David Aitken has had a front row seat for the City of Edmonton’s COVID-19 story.
As chair of the City’s COVID Respond and Relaunch Task Team, Aitken has helped write the story. Recreation Centre closures and reopenings, the face covering bylaw, dog parks, meetings with health officials, meetings with transit officials and more and more and on and on, Aitken has been right there, hour by hour, in the public health pressure cooker.
He’s now gotten another kind of front-row seat: COVID quarantine.
Aitken has safely come through two weeks of self-isolation after being exposed to a family member with COVID-19. Suddenly, the person with the answers became the person with the questions.
“Yes, it’s a little weird,” said Aitken. “Was it only a matter of time? You feel a little guilty. How did it happen to you? Was I slack? Undisciplined? Not thinking to allow a close family member over? How many interactions with other people might they have had?”
And he’s the person with a renewed appreciation for all Edmontonians who limit their freedom and movement for the greater good.
Said Aitken: “The choice people make to be ever vigilant, disciplined and caring enough for the well being of others to stay at home, is a difficult one—no easy task I’m finding.”
Aitken’s quarantine—he was never COVID positive, a throat swab test confirmed—happened against the backdrop of a spike in active cases in the Edmonton zone. Of the 3,138 active cases in the province, 1,604 (51 per cent) are in the Edmonton zone, according to the latest report.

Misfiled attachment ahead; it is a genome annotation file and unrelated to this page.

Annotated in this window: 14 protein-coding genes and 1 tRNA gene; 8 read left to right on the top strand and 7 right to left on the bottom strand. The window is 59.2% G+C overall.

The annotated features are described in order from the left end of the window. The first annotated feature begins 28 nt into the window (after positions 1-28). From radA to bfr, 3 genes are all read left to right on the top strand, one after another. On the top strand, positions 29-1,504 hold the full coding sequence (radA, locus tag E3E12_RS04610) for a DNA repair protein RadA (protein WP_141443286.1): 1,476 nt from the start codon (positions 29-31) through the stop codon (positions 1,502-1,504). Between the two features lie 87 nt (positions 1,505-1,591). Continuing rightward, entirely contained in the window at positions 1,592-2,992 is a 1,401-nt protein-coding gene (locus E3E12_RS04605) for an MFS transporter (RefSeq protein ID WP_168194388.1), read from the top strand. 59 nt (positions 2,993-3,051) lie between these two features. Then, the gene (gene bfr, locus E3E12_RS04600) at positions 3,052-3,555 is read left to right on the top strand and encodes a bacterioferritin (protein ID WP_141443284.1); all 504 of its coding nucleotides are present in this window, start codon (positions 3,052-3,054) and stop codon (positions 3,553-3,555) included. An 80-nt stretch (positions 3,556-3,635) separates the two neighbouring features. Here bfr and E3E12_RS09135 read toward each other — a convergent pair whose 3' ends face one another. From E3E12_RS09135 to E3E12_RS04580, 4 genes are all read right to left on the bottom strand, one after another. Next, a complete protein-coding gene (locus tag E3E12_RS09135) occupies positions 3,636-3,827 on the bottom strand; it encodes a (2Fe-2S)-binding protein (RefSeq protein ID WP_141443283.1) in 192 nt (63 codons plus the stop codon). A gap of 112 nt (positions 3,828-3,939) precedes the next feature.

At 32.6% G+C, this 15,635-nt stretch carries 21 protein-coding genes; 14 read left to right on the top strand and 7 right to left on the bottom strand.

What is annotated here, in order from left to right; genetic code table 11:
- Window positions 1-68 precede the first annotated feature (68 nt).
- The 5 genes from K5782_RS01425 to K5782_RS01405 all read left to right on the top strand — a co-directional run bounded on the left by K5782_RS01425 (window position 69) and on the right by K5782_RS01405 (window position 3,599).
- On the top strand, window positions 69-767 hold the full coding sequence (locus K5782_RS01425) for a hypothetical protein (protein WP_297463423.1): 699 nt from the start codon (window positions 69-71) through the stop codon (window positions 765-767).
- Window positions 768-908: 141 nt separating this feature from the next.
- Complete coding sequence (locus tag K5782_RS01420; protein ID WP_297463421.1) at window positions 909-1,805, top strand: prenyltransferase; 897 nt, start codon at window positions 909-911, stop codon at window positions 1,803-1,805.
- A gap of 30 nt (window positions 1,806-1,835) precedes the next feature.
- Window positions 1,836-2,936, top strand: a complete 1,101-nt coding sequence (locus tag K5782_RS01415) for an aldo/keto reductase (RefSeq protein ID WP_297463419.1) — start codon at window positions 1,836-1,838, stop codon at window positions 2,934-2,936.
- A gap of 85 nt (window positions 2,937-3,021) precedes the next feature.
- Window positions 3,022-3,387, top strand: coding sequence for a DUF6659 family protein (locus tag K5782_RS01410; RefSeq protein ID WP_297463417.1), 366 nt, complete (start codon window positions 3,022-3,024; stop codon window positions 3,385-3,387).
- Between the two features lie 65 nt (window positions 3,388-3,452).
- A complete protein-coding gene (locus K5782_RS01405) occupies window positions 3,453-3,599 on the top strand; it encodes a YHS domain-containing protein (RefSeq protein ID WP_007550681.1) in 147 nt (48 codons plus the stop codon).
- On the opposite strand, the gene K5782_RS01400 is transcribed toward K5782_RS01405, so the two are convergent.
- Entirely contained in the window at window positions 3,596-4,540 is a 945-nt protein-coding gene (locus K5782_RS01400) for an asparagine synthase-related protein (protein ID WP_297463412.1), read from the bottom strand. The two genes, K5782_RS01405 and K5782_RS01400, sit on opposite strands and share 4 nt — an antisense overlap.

The province has implemented a series of voluntary public health measures and underlined the need to self-isolate when exposed to the illness, even if symptoms do not appear. And to stay home, if possible, when ill and waiting for test results.
“The choice people make to be ever vigilant, disciplined and caring enough for the well being of others to stay at home, is a difficult one—no easy task I’m finding.”
Aitken said he understands the reasons why people feel they don’t have to quarantine.
“I hear that some people can’t afford to stay home, are needed at work, have bills to pay, or maybe, it’s all a conspiracy,” he said. “For sure, I understand. Everyone has a unique situation, pressures, needs and wants.”
But, and it’s big but:
“The death of a friend, family member, co-worker, grandparent like me, or infecting someone else unknown can have a devastating impact, that you can never take back,” he said.
So, this year, Thanksgiving for Aitken was just he and his wife. Friends dropped off groceries. He watched for symptoms that didn’t appear. He worked from home. He left only to get tested and out to the back yard. In his spare time, he played more board games and watched a little more TV. Throughout, he followed the advice of the Alberta Health Services contact tracer.
And he thought about community. How it’s built in countless, unseen gestures of kindness.
“People need to think about a collective and community approach,” Aitken said. “I think those who think about themselves and only themselves forget others. Community means sacrificing for the betterment of all. You may not get any praise or pat on the back, but you can look at yourself in the mirror and know you did your little part.”
Aitken said his family member with COVID is feeling relieved that family and friends tested negative, and they have no lingering side effects from the virus.
Editor’s note: the pic at the top of the post shows David Aitken at a news conference in City Hall, August 11, 2020.